DALLAS — Last year, Golden State Warriors point guard Stephen Curry seized the NBA’s Most Valuable Player award in rather impressive fashion, having garnered 100 of the 130 first-place votes while compiling 1,198 total points from a nationwide panel of sportswriters and broadcasters.
This year, with the three-time All-Star being dubbed the presumptive front-runner to capture the NBA’s most covenant individual award in consecutive seasons, Curry quickly acknowledged that isn’t his primary focus.
“I’m not worried about that,” Curry, a seven-year veteran, told MemphiSport following Friday’s shoot around session in Dallas’ American Airlines Center. “There’ll come a time where that decision will happen. I go out every night playing as if I want to help my team get wins and do my part of being consistent and efficient as I can be. And that’s my focus.”
In a year in which Curry, the league’s scoring leader at 30.3 points per game, has been nothing short of remarkable in having engineered Golden State to the best start in NBA history when the Warriors reeled off 24 consecutive wins to begin the season, it would be hard-pressed to find anyone who’s capable of surpassing him as the conjectural MVP favorite.
Besides being the league’s top scorer, Curry is second in free throw percentage and third in three-point field goal efficiency, having made 45.7 percent of his shots from long range.
Add to the fact that the high-powered Warriors, who improved to an NBA’s best 63-7 with Monday night’s win at Minnesota — the team that’s responsible for ending their 24-game undefeated streak to start the season — and are on pace to eclipse the Chicago Bulls’ 72-10 record they amassed during their 1995-96 championship season, and it’s no wonder Curry in all likelihood will continue to field questions as to whether he thinks he’s well on his way to walking away with more MVP hardware.
“Obviously, team success leads to accolades and that’s our mission right now,” said Curry who, last year, led Golden State to its first world championship in 30 years when the Warriors upended the Cleveland Cavaliers in six games of their NBA Finals best-of-7 series.
As far as this year’s league MVP talks go, Warriors coach Steve Kerr on Friday was quick to say that there is Curry, and then there is everyone else, although he doesn’t believe the former Davidson College star will be the unanimous favorite to win the award.
“I’d be shocked if he doesn’t win it with the kind of season he’s had and we’ve had,” said Kerr, when asked if Curry is the front-runner. “But there are always several great candidates. But it’ll be tough imagining Steph not winning it.”
A little more than a week removed from having clinched the Pacific Division and their fourth consecutive postseason berth, Curry reiterated that individual awards are the least of the Warriors’ concerns, considering they undoubtedly are everyone’s biggest game and have yet to clinch home court advantage throughout the postseason for a second consecutive year.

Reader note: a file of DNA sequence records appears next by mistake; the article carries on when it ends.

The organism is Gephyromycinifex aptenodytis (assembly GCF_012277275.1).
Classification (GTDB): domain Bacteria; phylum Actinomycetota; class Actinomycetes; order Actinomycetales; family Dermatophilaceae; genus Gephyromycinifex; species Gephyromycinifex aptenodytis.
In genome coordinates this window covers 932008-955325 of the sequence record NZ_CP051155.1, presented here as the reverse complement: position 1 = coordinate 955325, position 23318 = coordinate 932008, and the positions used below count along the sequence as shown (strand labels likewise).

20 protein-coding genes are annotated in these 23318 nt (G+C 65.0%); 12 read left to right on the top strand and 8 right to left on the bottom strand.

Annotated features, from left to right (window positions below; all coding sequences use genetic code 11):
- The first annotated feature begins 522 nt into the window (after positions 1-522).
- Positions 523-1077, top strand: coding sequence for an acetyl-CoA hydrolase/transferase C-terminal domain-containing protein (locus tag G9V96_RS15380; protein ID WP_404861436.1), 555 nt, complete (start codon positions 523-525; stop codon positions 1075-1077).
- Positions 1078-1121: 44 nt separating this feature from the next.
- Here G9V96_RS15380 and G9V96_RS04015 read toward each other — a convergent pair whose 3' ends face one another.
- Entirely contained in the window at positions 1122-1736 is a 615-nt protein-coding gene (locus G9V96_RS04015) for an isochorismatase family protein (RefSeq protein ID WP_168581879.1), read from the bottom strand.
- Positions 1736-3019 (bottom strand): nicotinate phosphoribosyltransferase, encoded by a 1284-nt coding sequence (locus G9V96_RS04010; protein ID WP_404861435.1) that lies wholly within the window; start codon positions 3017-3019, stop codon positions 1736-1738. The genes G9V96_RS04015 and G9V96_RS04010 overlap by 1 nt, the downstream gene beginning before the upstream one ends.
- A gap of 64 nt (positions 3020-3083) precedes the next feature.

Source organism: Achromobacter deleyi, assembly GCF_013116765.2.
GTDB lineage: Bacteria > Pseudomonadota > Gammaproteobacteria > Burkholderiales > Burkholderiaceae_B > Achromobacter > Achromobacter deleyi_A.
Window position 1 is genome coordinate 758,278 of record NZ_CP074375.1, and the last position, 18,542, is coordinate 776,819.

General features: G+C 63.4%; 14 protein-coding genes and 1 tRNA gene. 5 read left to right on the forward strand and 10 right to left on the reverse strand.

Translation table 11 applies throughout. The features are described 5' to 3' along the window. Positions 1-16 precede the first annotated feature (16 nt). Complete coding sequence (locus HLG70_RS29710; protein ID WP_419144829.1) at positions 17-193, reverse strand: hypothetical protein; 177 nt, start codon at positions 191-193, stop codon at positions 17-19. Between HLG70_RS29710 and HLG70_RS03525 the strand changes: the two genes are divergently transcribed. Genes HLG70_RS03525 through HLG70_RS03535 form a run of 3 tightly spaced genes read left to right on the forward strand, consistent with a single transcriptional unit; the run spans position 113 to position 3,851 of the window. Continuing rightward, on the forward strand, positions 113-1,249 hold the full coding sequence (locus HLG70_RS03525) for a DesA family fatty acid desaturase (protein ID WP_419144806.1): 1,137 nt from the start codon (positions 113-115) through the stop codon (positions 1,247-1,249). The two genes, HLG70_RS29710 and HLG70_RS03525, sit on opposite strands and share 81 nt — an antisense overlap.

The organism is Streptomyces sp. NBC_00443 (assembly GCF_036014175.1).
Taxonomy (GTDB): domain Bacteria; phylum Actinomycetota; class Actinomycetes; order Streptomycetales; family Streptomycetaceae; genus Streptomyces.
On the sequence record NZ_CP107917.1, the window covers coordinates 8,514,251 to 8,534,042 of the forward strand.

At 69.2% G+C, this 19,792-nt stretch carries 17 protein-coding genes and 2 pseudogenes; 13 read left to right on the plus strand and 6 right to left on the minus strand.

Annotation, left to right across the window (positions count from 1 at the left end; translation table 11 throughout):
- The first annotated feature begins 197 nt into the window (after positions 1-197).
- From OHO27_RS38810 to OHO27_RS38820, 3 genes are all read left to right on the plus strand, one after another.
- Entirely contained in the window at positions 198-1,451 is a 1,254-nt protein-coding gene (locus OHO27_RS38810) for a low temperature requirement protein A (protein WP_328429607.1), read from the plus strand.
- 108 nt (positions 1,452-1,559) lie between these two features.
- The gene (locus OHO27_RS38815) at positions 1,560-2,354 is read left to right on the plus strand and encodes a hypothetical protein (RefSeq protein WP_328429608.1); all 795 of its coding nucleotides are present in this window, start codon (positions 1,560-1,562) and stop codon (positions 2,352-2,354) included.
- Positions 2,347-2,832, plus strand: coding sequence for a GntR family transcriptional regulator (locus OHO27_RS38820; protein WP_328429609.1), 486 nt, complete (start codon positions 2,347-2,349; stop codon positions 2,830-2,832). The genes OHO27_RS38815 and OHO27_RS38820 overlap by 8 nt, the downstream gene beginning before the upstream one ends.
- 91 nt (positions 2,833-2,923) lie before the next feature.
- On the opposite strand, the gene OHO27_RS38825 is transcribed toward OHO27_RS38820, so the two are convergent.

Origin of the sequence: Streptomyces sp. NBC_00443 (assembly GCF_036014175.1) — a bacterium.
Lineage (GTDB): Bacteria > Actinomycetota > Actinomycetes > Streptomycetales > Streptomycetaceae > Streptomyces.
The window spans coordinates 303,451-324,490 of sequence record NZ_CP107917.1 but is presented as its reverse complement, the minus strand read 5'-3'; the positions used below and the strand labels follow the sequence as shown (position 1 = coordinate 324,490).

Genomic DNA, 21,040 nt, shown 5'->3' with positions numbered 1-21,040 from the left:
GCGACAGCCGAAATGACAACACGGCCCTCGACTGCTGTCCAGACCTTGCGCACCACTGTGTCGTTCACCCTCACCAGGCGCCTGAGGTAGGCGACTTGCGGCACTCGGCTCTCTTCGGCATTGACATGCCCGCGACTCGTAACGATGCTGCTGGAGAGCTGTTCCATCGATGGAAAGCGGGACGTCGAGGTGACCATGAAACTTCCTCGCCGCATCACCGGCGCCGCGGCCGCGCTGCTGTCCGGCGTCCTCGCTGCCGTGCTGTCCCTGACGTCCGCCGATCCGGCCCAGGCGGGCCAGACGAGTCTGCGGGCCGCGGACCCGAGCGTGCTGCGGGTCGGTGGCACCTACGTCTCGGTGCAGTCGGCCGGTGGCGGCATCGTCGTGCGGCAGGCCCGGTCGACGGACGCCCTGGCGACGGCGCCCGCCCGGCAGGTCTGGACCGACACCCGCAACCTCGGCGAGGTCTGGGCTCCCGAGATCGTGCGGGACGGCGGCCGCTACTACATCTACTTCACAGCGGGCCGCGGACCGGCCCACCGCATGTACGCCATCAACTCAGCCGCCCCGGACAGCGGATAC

Golden State leads second-place San Antonio (59-11) by four games in the West with 12 regular season games remaining.
When asked if failing to surpass the Bulls’ historic 72-win plateau serve as motivation heading into the postseason, Curry, who turned 28 March 14, paused briefly then said, “I would hope we have that same motivation either way. Winning a championship is the ultimate goal, and a regular season record, whether we have 73 wins, 69 wins, or 68, it doesn’t bear any difference on how we’re going to do in the playoffs.”
Then without hesitation, Curry offered this notable suggestion:
“But I know we don’t want to be the team that gets the record and doesn’t win (a championship),” Curry said. “That’s what the Bulls did. They finished the job, obviously. Whatever our record is, that’s great. But playoff success is a totally different animal. Your record is zero and zero once you get into that first round.”
When asked, “Deep down inside, do you want to get this record?” Curry paused again then said, “There’s a reason you’re still talking about the 95-96 Bulls team, so yes, that would be a huge accomplishment. I’ve always said we want to do it with the big picture in mind. I think we can accomplish both if we stay true to who we are and not get distracted by playing for the record as opposed to playing for the bigger goal.”
Spoken like a player in postseason form.
Andre Johnson is a senior writer for MemphiSport. Based in Dallas, Texas, Johnson covers the NBA Southwest Division. To reach Johnson, send an email to email@example.com. Also, follow him on Twitter @AJ_Journalist.